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Workers’ Movements and Strikes in the 21st Century: A Global Perspective
Edited by Jorg Nowak, Madhumita Dutta and Peter Birke
(Rowman and Littlefield, £29.95)
IF YOU’VE come across Schrodinger's Cat — an exasperating thought experiment in quantum physics in which a cat is simultaneously alive and dead — you’ll be equally vexed by a paradox concocted by the mainstream media. This is Schrodinger's Strike, action which “holds the county to ransom” but, strangely, receives no support from workers and has no impact on employers or government.
This book challenges that dismissive and negative view of resistance to neoliberalism, with the editors pointing out that the 21st century has seen a global resurgence of working class struggle in general, and strikes in particular, and they suggest that rising food prices and the global financial crisis of 10 years ago have led to new configurations of protest.
Contemporary strikes are often transnational, with different forms of action in different economies. More of them involve public-sector workers, more women take part, there is increased unrest in service industries and more strikes are driven by direct opposition to neoliberal policies.
In essence, the book is a series of case studies outlining struggles in Asia, the Americas, Africa and Europe, with contributors linking actions in the workplace to other aspects of life, such as gentrification, corporate land grabs, the reshaping of cities and diminishing public ownership.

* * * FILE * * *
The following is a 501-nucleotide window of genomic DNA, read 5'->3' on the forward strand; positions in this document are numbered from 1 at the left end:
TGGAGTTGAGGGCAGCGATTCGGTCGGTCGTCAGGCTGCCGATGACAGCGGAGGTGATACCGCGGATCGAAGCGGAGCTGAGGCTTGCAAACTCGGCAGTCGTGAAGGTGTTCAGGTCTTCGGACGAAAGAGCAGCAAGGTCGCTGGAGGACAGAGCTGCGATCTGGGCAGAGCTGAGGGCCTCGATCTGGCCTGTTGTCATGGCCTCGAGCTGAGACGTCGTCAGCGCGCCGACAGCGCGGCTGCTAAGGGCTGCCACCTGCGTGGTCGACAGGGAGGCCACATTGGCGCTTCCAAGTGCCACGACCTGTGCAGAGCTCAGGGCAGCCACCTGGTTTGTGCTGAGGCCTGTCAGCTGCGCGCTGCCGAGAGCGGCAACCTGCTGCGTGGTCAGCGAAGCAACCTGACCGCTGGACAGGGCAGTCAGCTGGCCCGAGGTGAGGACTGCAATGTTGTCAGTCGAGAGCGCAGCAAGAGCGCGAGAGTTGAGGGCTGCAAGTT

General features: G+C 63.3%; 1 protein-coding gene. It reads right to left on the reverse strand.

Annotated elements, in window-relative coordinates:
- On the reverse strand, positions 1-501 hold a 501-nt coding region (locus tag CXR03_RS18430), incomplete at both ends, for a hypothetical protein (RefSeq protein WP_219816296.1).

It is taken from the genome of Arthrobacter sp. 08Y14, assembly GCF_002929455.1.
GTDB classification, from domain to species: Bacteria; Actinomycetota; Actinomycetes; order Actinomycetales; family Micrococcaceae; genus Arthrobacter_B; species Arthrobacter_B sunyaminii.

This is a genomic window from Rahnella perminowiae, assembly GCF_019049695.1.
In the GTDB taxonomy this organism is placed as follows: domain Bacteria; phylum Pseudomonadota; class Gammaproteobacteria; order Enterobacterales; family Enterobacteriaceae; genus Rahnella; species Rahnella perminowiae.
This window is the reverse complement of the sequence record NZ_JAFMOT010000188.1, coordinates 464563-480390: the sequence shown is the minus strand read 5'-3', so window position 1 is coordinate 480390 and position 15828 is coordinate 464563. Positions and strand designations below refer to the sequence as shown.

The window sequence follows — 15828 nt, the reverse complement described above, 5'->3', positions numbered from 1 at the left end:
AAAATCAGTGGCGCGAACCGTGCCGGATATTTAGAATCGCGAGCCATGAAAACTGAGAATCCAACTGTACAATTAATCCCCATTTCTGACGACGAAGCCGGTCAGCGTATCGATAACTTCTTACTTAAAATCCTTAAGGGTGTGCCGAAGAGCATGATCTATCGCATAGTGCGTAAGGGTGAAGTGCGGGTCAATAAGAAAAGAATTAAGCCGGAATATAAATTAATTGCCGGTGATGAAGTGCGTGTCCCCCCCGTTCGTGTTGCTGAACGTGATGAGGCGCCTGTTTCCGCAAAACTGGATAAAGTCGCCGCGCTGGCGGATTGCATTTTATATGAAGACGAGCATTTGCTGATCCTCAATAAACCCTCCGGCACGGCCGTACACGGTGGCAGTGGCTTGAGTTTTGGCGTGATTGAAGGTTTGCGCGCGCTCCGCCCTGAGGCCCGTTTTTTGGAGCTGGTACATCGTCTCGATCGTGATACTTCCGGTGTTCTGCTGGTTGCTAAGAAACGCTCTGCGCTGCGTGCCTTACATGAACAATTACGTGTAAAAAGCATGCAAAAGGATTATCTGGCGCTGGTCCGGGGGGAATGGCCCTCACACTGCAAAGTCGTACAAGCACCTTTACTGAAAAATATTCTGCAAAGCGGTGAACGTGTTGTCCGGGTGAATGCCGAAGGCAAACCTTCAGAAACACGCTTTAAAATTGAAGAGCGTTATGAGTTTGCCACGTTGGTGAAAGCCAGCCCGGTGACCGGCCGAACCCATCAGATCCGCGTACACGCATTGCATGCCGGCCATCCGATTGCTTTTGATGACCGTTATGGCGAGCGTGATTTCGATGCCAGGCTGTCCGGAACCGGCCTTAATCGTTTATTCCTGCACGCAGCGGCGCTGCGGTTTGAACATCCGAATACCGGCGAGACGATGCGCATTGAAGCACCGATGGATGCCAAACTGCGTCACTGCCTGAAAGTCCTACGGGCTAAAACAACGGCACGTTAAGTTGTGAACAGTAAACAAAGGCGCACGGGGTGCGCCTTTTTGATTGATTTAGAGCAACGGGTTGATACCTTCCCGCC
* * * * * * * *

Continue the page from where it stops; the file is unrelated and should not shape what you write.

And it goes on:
Bindhulakshmi Pattadath’s study of the everyday resistance and survival tactics of undocumented Indian female domestic workers in the United Arab Emirates is an inspiring but exacting read. It considers the Habermasian concept of public space and suggests that the use of informal spaces establishes visible group identity and, in turn, creates new forms of community that support privacy, mobility and access to services.
In his piece on Britain, Alexander Gallas acknowledges a decrease in industrial action in the 21st century but identifies a fundamental shift in the causes and nature of strikes. Action by public sector unions tends to be political at the outset because it is sparked by opposition to funding cuts or privatisation. Gallas laments the historical tendency of unions to surrender strategic objectives to Labour politicians and suggests that the struggle against neoliberalism is critically dependent on unions retaining their political role.
Femi Aborisade and Drew Povey make a similar point in their essay on mass strikes in Nigeria, where a social-democrat government has failed to deliver on promises in relation to education, health and a social wage. The authors see trade unions as the potential nucleus of a socialist movement that can challenge the power of churches, mosques and corrupt politicians.
The 16 studies include those focusing on the struggle for recognition by subcontracted workers in the Chilean copper industry, the formation of a new union by informally employed workers in India, the grassroots alliances of the Indonesian labour movement and the vision of global social justice that inspired workers in Mozambique.
Encouraging, honest and meticulously researched, this book is a good starting point for anyone wanting to understand the motivations, strategies, objectives and potential of working class struggle around the planet.
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